9. The authorities’ fiscal policy priorities should guide the composition of the 2012–13 consolidation efforts. Priorities could include supporting growth through infrastructure investment and education, reducing the high unemployment and income disparity across regions, and strengthening the efficiency of the tax system. In addition, improving the quality and ensuring the financial soundness of the health care system remains a standing priority.2
10. Simultaneously achieving these priorities and the consolidation targets will require broad-ranging revenue efforts and expenditure reallocation and cuts. Only raising some minor taxes and concentrating the expenditure efforts on cutting wages and operational costs may not be sufficient, and may erode some essential government services to unsustainably low levels. Given the large consolidation needs, there is no room for premature tax cuts or for additional spending without re-prioritization. It will also be important not to slow or postpone key public investment projects and to strengthen EU funds absorption capacity.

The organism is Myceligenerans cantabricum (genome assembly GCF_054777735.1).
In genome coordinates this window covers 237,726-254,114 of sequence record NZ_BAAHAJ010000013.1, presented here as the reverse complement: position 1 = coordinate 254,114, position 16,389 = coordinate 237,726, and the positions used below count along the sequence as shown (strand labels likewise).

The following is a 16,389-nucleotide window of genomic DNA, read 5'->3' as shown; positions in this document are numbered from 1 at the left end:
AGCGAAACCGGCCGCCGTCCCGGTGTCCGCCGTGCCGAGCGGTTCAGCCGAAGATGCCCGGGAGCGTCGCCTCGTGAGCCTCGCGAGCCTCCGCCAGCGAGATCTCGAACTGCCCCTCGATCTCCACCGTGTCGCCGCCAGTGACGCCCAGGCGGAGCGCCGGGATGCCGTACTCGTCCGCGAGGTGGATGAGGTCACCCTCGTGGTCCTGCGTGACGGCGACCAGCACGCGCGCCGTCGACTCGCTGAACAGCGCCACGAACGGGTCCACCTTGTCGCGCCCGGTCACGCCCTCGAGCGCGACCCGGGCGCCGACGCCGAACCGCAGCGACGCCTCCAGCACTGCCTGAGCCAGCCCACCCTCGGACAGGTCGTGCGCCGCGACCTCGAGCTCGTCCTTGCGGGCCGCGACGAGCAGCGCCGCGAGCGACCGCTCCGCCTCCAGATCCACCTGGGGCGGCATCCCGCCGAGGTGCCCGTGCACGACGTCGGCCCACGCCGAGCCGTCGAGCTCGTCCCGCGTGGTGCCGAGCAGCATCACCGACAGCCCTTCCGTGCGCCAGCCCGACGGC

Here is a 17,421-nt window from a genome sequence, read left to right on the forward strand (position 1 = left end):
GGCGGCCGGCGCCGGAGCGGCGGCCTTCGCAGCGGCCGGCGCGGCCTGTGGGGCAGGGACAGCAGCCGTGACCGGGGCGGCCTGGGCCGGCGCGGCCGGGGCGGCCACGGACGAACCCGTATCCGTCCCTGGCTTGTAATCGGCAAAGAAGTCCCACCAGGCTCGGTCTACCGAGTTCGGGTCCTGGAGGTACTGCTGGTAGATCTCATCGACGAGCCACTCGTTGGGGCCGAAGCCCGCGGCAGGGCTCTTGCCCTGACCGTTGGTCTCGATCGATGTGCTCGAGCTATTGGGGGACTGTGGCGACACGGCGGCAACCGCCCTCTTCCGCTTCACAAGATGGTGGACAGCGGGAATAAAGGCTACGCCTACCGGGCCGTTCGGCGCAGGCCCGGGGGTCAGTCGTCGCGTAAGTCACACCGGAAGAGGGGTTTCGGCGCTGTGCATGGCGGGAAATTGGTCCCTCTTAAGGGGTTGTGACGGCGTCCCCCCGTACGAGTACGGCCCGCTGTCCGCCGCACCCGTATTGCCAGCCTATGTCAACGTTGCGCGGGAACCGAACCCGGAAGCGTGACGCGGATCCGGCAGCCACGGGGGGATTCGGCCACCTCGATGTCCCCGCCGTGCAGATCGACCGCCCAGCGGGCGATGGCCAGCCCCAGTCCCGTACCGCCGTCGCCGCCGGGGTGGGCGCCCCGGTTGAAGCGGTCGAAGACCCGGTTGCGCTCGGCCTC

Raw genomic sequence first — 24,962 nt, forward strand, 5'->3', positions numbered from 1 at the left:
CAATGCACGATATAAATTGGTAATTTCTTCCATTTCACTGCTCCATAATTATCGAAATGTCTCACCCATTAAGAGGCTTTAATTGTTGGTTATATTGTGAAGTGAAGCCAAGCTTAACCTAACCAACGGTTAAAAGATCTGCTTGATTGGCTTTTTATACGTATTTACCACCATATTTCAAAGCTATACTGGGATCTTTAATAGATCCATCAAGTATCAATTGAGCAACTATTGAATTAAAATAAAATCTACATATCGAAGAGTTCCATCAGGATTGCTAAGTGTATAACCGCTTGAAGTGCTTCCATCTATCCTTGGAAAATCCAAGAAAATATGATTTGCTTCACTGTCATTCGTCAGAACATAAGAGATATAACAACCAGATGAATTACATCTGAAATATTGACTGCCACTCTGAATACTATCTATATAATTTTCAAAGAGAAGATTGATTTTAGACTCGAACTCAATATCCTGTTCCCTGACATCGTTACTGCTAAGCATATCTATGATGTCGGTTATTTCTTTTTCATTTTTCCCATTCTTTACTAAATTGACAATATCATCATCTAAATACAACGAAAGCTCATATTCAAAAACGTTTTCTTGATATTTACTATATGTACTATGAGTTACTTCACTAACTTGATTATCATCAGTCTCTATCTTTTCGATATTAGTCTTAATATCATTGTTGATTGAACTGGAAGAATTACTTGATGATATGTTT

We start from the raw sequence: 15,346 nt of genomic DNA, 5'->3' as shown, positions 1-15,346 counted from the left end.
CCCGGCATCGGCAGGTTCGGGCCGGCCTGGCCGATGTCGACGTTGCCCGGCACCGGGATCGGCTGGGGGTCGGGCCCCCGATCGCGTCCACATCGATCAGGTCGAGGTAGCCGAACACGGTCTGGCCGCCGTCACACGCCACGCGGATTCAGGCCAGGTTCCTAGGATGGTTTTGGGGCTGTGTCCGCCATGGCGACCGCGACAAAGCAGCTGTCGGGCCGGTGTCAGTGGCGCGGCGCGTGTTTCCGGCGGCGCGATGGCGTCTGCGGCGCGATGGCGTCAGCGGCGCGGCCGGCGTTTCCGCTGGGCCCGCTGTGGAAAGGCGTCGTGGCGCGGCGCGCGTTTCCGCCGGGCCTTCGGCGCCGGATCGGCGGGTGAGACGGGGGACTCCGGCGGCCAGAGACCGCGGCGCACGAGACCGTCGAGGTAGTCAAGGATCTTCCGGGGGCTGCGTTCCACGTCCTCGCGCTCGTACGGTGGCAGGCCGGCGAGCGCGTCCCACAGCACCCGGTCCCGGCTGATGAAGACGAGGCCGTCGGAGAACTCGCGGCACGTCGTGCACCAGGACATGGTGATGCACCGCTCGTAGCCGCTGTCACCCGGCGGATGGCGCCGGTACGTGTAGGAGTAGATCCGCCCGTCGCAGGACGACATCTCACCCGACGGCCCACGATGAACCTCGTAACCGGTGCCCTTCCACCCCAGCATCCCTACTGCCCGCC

11. Initiatives to harmonize and simplify social security contributions and unify revenue collection are welcome.They could be complemented with efforts to broaden the tax base and improve the efficiency of VAT collection. However, net revenue gains from harmonization, unified collection and improved VAT administration could be slow to materialize and should not be expected to contribute to the 2012–13 consolidation effort. In this regard, it would be preferable for recently announced proposals to reform the social security contributions system to remain focused on the main objectives of simplification, transparency and reduced incentives to opt for self-employed status, while maintaining broad revenue neutrality.